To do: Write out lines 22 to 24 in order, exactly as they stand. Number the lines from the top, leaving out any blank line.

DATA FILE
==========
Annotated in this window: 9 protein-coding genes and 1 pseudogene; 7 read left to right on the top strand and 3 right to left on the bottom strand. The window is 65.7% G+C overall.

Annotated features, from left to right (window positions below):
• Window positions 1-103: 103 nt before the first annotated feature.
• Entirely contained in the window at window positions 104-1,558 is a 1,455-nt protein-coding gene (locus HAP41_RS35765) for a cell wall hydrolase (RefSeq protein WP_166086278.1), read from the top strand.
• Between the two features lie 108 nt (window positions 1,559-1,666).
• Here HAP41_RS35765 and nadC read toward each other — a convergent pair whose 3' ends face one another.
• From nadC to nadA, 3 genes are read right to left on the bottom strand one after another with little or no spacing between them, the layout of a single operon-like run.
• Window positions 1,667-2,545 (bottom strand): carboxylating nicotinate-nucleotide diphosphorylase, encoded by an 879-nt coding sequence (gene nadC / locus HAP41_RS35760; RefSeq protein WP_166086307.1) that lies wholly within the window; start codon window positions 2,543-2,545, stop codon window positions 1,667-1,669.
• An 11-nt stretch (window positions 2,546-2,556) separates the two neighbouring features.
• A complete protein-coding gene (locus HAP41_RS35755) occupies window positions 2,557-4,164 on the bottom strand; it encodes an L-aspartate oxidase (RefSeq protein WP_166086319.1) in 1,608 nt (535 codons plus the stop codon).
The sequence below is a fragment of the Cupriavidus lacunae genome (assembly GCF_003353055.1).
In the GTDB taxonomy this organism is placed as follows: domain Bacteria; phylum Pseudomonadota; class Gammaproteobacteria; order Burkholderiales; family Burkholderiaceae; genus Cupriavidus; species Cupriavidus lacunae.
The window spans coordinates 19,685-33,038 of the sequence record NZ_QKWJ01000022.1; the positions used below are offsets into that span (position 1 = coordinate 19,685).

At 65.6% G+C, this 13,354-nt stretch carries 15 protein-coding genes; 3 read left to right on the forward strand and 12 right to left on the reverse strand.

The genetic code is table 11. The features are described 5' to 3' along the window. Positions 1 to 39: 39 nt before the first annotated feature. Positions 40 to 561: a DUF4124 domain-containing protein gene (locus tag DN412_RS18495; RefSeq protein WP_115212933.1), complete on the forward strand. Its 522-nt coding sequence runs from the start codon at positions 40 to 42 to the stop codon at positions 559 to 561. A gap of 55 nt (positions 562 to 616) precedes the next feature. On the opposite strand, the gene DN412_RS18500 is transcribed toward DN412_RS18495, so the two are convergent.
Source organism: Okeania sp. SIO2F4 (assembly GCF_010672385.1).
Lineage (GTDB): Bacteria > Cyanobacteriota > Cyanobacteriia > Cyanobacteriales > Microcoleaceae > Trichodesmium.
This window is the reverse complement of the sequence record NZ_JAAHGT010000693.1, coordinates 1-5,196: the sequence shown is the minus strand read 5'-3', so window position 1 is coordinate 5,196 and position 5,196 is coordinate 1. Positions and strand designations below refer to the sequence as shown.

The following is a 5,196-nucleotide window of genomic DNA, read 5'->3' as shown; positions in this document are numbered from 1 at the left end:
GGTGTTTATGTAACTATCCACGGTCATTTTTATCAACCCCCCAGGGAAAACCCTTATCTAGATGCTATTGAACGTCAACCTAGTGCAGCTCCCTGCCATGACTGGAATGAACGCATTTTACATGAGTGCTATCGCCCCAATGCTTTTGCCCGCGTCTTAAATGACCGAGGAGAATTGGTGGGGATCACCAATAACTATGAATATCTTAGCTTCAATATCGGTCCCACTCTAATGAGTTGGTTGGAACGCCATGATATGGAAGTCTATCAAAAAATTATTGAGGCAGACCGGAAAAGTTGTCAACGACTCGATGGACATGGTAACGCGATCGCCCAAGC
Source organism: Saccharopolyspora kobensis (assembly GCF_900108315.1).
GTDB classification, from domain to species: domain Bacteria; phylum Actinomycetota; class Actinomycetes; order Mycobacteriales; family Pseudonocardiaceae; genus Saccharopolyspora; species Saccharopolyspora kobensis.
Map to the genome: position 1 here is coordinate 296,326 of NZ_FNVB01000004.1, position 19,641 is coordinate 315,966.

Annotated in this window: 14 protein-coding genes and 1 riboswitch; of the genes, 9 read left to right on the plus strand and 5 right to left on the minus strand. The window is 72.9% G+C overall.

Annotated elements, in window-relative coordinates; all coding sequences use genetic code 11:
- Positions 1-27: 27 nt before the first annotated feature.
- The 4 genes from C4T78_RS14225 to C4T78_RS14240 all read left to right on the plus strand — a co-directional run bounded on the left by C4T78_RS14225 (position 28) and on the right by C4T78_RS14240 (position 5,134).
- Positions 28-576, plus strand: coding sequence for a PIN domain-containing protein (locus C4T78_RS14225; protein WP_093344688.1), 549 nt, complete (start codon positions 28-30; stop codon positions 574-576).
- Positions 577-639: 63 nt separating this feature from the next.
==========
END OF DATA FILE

GTDB classification, from domain to species: domain Bacteria; phylum Actinomycetota; class Actinomycetes; order Mycobacteriales; family Pseudonocardiaceae; genus Saccharopolyspora; species Saccharopolyspora kobensis.
Map to the genome: position 1 here is coordinate 296,326 of NZ_FNVB01000004.1, position 19,641 is coordinate 315,966.

Annotated in this window: 14 protein-coding genes and 1 riboswitch; of the genes, 9 read left to right on the plus strand and 5 right to left on the minus strand. The window is 72.9% G+C overall.